Hospital Accident & Emergency Activity 2019-20Official statistics
- Publication Date:
- 10 Sep 2020
- Geographic Coverage:
- Geographical Granularity:
- Country, Strategic Health Authorities, NHS Trusts, Hospital Trusts, Independent Sector Health Care Providers
- Date Range:
- 01 Apr 2019 to 31 Mar 2020
This is a publication on Accident and Emergency (A&E) activity in English NHS hospitals and English NHS-commissioned activity in the independent sector. This annual publication covers the financial year ending March 2020. It contains final data and replaces the provisional data that are published each month. This is a joint publication between NHS Digital and NHS England. This collaboration enables data to be brought together from two different sources enabling inclusion of a wider set of breakdowns and measures and a more complete picture to be presented.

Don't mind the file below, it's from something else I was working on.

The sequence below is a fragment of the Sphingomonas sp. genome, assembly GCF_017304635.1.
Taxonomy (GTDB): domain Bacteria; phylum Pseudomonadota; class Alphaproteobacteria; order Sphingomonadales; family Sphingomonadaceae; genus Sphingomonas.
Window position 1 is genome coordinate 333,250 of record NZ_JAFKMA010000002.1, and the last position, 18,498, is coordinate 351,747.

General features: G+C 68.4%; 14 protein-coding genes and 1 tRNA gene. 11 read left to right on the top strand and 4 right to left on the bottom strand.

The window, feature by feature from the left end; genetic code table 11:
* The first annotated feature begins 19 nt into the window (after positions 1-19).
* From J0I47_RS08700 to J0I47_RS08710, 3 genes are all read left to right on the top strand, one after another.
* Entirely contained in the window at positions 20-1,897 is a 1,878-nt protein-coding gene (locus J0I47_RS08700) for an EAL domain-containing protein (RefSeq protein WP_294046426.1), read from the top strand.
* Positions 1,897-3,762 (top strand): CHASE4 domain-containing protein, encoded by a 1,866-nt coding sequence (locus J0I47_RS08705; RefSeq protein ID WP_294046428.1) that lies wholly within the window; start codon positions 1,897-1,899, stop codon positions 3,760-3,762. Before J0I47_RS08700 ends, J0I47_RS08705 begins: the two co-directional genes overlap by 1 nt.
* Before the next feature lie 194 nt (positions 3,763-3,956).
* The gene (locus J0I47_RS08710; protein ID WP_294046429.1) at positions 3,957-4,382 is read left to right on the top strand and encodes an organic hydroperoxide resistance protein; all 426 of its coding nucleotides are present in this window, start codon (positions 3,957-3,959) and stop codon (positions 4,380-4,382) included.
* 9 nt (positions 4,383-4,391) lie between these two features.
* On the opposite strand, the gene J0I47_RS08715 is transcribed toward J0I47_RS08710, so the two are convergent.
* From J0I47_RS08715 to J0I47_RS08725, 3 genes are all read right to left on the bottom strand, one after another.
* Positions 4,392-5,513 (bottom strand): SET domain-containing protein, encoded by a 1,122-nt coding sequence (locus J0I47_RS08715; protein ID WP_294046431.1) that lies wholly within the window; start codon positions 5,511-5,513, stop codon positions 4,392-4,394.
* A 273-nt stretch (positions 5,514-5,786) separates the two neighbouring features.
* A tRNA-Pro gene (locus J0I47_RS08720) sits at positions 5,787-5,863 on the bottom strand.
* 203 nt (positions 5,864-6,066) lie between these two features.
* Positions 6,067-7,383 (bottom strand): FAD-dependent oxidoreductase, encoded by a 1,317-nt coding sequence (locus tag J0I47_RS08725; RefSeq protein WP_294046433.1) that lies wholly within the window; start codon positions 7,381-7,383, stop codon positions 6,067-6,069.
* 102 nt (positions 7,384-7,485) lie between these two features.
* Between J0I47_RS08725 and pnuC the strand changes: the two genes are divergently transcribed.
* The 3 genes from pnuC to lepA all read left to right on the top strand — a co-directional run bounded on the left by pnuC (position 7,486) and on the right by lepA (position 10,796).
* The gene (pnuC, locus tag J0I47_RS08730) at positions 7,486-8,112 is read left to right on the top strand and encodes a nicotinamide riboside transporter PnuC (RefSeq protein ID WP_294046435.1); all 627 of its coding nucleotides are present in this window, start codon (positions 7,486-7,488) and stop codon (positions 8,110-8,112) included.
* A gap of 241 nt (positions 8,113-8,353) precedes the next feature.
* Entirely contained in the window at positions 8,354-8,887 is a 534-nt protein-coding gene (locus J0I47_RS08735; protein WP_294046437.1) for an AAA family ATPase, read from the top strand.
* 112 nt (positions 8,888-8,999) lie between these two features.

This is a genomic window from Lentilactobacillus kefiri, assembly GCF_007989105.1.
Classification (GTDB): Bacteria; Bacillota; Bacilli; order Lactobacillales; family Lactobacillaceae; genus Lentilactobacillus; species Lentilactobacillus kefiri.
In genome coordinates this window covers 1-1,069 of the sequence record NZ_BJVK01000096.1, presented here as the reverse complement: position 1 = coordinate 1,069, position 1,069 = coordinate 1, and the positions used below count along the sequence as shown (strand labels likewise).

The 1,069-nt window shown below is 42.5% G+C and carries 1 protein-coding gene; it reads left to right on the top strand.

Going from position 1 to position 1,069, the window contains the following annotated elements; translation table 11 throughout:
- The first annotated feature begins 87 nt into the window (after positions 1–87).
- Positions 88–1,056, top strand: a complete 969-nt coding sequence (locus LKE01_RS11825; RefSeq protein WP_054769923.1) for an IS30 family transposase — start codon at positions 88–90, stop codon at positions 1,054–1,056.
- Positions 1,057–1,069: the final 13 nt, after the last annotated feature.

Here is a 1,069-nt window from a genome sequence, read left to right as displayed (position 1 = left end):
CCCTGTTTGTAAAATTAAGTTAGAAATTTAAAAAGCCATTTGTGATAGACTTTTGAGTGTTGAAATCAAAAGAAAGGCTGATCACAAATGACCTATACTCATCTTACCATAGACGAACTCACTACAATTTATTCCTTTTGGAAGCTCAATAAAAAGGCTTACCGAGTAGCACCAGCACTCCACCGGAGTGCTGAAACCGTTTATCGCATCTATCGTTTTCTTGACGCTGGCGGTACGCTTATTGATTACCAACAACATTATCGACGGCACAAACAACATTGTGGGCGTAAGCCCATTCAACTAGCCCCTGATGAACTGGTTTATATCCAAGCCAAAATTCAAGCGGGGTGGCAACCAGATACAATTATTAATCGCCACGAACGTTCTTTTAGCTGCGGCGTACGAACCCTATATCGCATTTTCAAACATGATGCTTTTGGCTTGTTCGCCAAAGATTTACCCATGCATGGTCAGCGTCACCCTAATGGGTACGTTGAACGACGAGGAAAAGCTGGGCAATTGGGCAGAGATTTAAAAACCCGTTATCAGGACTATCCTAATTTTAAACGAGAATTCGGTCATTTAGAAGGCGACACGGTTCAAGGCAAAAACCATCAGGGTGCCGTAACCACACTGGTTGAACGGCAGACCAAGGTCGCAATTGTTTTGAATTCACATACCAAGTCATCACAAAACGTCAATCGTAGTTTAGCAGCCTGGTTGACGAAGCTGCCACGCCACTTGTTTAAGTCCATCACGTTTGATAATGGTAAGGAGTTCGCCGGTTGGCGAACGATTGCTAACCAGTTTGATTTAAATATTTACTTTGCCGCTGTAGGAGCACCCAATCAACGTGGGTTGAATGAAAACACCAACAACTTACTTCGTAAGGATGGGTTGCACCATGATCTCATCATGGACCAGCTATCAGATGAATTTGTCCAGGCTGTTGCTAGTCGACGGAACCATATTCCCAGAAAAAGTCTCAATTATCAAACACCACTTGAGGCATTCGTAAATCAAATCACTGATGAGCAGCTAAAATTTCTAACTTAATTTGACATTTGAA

The data sources for this publication are Hospital Episode Statistics (HES) and A&E Attendances and Emergency Admissions Monthly Situation Reports (MSitAE).
This publication releases some high level analyses of both HES and MSitAE data relating to A&E attendances in NHS hospitals, minor injury units and walk-in centres. It includes analysis by patient demographics, time spent in A&E, distributions by time of arrival and day of week, arriving by ambulance, performance times, waits for admission and re-attendances to A&E within 7 days.
The following additional analyses are also included in this report:
• Comparison of 4 hour and 12 hour waits between the four home nations, England, Scotland, Northern Ireland and Wales
• A&E attendances by Index of Multiple Deprivation (IMD)
• A&E attendances by ethnicity
Additional exploratory analyses have also been included as part of this release that seek to review reported data quality to inform future uses of the data.
In 2019-20 there were 25 million attendances in Accident and Emergency
For 2019-20, 84 per cent of patient attendances spent 4 hours or less in A&E
A&E attendances twice as high for people in the most deprived areas as in the least deprived
England had the third highest reported Type 1 A&E attendance rate amongst the home nations